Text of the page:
I have come to believe that true wisdom and kindness spring from overcoming adversity, often with humor, and Alan’s story supports this theory. It was good for me to read this book and I think it would be good for you too. (PS If Alan’s introductions of Masterpiece: Mystery! always seem too short for you too, try the audiobook, which I imagine is also a wonderful way to experience this story.
Los Angeles, 1928. A single mother named Christine Collins returns home from work to find that her son, nine-year-old Walter, is missing.
A few months later, the police inform her that Walter has been found alive in Illinois, and they gather the media to witness the joyous reunion. In fact the reunion is a publicity stunt, meant to counteract the perception of corruption within the police force. Collins is prepared to play her role as the relieved and grateful mother, but there’s one problem: This child is not Walter.
So determined is the LAPD to preserve their image as honest and helpful that they do all they can to persuade Collins to just accept the child as her own and shut up about it. When she refuses to do that, they attempt to discredit her, ultimately having her declared insane and committing her to an asylum.
Folks, this is a true story.
Meticulously researched by J. Michael Straczynski, who wrote the screenplay. Directed by Clint Eastwood and starring Angelina Jolie in one of her most heartbreaking performances.
As April comes to a close, our staff reflects on poets and poetry we love–and celebrate–all year long.
A poem and illustration from “Forgive Me, I Meant to Do It”
I knew from the moment this hilarious little collection landed in my lap (recommended by a friendly fellow Children’s staffer from a neighboring town) that it must be my selection this month: Forgive Me, I Meant to Do It: False Apology Poems by Gail Carson Levine and illustrated by Matthew Cordell. Treat yourself to the delightful backstory of this style of poetry (detailed on pages 22 and 23), devised by the doctor and poet William Carlos Williams and involving stolen plums. It’s hard to pick one favorite from the bunch, so here are two. Notice the wonderfully similar structure of each:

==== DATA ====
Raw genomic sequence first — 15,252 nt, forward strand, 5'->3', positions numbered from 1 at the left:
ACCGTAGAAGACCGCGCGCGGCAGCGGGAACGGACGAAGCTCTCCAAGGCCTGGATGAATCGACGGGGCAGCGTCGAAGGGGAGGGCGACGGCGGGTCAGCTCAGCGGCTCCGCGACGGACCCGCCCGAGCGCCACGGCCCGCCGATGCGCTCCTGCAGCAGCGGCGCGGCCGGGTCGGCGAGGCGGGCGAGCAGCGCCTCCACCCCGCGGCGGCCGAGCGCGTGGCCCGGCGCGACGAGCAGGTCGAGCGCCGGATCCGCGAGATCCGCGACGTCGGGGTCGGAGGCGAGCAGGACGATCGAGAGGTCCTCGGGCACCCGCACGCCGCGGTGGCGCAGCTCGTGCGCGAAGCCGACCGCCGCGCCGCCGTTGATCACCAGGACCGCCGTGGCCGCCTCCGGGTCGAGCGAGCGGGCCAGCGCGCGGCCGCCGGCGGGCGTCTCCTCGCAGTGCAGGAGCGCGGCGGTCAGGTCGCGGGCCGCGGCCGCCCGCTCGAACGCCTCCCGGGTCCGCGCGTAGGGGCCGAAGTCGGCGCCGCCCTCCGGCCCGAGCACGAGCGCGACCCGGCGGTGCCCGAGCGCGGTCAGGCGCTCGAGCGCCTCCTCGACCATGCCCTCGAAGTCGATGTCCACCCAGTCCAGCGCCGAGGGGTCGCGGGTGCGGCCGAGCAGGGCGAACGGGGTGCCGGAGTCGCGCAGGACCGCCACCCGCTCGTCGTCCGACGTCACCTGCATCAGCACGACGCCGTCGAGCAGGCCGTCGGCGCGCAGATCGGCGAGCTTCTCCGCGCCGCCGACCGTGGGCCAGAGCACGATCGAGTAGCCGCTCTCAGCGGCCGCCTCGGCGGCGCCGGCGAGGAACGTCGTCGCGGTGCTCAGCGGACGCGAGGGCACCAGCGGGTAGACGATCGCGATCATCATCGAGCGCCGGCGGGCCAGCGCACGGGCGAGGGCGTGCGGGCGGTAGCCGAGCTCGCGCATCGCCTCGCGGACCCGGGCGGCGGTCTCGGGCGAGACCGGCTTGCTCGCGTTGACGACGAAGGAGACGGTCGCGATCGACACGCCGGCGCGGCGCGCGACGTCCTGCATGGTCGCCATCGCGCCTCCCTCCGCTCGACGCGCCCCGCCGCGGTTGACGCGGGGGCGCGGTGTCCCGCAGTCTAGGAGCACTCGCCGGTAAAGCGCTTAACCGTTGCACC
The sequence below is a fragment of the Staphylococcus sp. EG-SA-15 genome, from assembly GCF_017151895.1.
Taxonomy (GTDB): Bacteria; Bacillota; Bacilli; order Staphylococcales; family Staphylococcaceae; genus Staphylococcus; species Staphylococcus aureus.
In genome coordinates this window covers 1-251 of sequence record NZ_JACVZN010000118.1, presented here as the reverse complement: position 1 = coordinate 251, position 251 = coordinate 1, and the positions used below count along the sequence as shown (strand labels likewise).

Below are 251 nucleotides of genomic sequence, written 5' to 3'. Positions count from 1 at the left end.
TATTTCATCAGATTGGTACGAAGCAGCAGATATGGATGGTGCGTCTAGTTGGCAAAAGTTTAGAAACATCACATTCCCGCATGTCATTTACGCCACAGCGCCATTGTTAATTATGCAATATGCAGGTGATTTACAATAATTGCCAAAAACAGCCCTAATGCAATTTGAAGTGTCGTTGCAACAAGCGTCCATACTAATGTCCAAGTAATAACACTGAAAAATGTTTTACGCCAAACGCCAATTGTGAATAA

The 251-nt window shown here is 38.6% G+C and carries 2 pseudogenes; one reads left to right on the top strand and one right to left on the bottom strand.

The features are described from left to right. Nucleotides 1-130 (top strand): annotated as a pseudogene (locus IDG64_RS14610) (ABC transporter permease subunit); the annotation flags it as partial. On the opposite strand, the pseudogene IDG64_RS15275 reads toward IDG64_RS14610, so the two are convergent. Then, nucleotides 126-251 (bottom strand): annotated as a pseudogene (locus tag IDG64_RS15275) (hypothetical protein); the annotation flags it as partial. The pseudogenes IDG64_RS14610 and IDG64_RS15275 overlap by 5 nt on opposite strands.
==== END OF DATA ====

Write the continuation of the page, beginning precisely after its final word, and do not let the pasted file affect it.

(I will not be reciting that last one at my next story time.)
So next time you have to apologize for something that may or may not have been your fault…take a deep breath and compose a poem.
One of Erik Blegvad’s beautiful illustrations from “Hurry, Hurry…”
If you find an entire collection of poetry a bit weighty, try PPL’s lighthearted picture book, “Hurry, Hurry, Mary Dear”. The book consists of a single poem written by N M Bodecker. Illustrations by Erik Blegvad perfectly capture the sly, witty tone of the poem, as Mary rushes about trying to finish all the chores the narrator thinks she should do before winter sets in. A great read-aloud for kids.
Wishes, Lies, and Dreams is an absolute goldmine of kids’ writing that boasts some of the funniest and wisest snippets of poetry I’ve ever read. Some are totally goofy and meandering, some are sharp and sincere, and many combine elements of both. A personal favorite: